I shared the first meme when I saw it on Facebook. I wrote an angry message and deleted the poster when I saw the second. We’d been online friends for seventeen years.
Two completely different reactions for two almost identical memes… except they’re not.
I’m sure everyone remembers the black and blue/white and gold dress from February. If you’ve got an internet connection, you’ve seen it. It’s the dress that took over the world (for a few days at least). I’m pretty sure there were people living under rocks saying, “but it’s blue and black”. I thought the meme was hilarious because it was the colour I saw the dress. Jeremy, who was firmly in the blue and black camp, thought it was funny too. It seemed totally random who saw which colours, which meant both sides were equal.
The second meme is layers of wrong wrapped in three short words. It translates to “if Bruce is so dense to think he’s a woman, he must think this dog is a cat”. There’s no equality here, just a group of people pointing their fingers at her and proclaiming her not only wrong but stupid and destroying society to boot. If you thought it was funny before, do you still think it’s funny now?
She is a woman. Biology is a lot more complicated than XX and XY chromosomes. Not only do people have all sorts of chromosomal variations but I read an article yesterday about people in an isolated village in the Dominican Republic who appear female at birth only to have their penis and testes appear at puberty. And, of course, there’s the brain scans which actually show the differences between cis men and trans women (and cis women and trans men). The people who argue that biology proves she’s “Bruce” are ignoring a heck of a lot of biology.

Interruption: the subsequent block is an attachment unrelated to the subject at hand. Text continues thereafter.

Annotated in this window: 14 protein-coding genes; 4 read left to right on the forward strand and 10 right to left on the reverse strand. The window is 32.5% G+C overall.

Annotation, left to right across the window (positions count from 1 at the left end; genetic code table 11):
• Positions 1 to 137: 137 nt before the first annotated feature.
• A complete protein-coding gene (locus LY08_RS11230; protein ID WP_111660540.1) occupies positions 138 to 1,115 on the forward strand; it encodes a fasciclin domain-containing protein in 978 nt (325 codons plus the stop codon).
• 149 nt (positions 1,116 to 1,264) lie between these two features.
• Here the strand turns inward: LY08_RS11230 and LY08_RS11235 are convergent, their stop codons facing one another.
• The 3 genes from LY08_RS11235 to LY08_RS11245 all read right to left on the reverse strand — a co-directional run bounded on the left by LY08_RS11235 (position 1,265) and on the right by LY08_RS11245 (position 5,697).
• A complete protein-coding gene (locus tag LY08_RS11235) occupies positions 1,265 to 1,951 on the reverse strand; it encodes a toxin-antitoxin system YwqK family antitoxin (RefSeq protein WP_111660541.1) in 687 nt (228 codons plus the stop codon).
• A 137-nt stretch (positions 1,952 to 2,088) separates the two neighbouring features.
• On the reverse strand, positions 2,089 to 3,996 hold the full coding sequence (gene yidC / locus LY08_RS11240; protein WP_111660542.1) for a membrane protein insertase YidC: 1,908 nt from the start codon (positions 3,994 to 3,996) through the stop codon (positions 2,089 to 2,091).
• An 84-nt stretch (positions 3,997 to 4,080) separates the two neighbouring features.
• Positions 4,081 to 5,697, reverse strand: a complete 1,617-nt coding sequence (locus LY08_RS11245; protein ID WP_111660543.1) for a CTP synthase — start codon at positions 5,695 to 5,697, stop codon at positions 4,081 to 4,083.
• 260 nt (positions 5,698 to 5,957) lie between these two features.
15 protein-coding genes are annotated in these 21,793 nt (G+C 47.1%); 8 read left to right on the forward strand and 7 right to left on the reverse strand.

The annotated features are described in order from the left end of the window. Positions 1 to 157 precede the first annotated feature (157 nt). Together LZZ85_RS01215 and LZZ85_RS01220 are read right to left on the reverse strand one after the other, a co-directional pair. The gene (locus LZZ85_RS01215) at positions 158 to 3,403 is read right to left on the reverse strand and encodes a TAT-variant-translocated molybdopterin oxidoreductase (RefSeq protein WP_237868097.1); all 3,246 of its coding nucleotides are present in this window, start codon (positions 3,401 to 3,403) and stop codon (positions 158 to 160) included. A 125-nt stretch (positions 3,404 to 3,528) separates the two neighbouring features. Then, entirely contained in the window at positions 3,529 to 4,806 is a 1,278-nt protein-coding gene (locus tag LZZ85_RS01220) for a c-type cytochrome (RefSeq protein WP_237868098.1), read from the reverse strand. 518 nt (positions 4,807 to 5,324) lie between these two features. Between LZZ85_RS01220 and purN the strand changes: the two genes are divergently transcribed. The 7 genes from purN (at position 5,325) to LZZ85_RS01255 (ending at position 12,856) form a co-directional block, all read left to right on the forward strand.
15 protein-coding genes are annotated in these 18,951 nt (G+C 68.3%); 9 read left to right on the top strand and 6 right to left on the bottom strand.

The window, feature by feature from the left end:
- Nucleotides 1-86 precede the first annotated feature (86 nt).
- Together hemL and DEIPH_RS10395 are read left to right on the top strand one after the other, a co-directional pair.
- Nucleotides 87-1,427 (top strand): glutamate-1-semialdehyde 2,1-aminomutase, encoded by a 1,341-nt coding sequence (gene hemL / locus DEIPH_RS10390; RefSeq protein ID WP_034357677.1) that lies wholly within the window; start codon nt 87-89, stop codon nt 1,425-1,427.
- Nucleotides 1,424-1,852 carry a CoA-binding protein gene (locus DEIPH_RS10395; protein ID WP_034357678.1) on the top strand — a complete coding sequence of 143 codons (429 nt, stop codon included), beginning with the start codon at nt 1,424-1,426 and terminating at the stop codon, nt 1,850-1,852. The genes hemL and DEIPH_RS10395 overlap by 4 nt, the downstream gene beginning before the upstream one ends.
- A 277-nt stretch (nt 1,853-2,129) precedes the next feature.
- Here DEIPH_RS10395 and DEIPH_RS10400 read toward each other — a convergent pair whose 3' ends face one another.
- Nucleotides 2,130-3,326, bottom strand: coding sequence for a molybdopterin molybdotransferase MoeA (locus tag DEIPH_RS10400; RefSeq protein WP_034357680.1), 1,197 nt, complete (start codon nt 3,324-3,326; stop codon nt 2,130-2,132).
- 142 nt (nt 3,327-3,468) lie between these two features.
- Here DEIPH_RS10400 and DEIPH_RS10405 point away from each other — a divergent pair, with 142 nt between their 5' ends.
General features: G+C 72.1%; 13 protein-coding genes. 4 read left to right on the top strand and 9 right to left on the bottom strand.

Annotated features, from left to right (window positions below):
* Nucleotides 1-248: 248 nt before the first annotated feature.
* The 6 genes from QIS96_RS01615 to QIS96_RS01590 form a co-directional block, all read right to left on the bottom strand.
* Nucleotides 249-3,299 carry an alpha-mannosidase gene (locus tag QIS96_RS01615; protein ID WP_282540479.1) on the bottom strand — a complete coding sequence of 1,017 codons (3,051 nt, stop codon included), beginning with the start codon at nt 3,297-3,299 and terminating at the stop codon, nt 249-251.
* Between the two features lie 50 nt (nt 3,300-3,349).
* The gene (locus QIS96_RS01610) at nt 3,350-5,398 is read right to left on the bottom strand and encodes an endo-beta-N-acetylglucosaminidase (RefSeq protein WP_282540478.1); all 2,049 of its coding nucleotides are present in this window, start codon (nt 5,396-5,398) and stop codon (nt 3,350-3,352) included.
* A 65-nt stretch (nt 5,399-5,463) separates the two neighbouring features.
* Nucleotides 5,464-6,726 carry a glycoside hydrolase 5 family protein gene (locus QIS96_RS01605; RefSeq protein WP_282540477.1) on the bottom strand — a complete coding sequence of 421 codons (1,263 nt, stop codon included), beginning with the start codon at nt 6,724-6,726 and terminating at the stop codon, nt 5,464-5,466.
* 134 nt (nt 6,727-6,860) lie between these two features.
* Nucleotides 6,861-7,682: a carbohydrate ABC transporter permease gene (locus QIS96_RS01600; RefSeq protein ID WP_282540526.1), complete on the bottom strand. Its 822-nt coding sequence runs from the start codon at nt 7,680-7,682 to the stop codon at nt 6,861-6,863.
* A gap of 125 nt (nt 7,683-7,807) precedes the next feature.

Also, her name is not Bruce. This should be obvious. People change their names all the time without anyone making a huge deal about it. They go by a nickname for years and decide to switch to their full name, or vice versa. My uncle has gone by his middle name since the day he was born; it’s the name he uses for everything. As far as I know, no one’s complained about it yet. My great-grandmother found out as a senior citizen that her father couldn’t spell her chosen name of Margaret and wrote the nickname Maggie down instead. My great-grandmother was so not a Maggie. That didn’t make her any less Margaret. I’ve met people who changed their birth name simply because they never liked it.
If your neighbour came up to you and said, “I have always hated my name. I don’t feel like a Eunice, it doesn’t suit me. I’m changing my name to Sarah.” what would your reaction be? Would you say, “No, don’t be foolish. Your name is Eunice on your birth certificate so that’s what you’ll always be” or would you say, “Sarah’s a nice name, of course I’ll call you that”? It should be the latter for her and the same for Caitlyn. It doesn’t matter why the name doesn’t suit someone; you call them by the name they chose.
And quite frankly that poor dog is too cute to be caught up in such a hateful meme.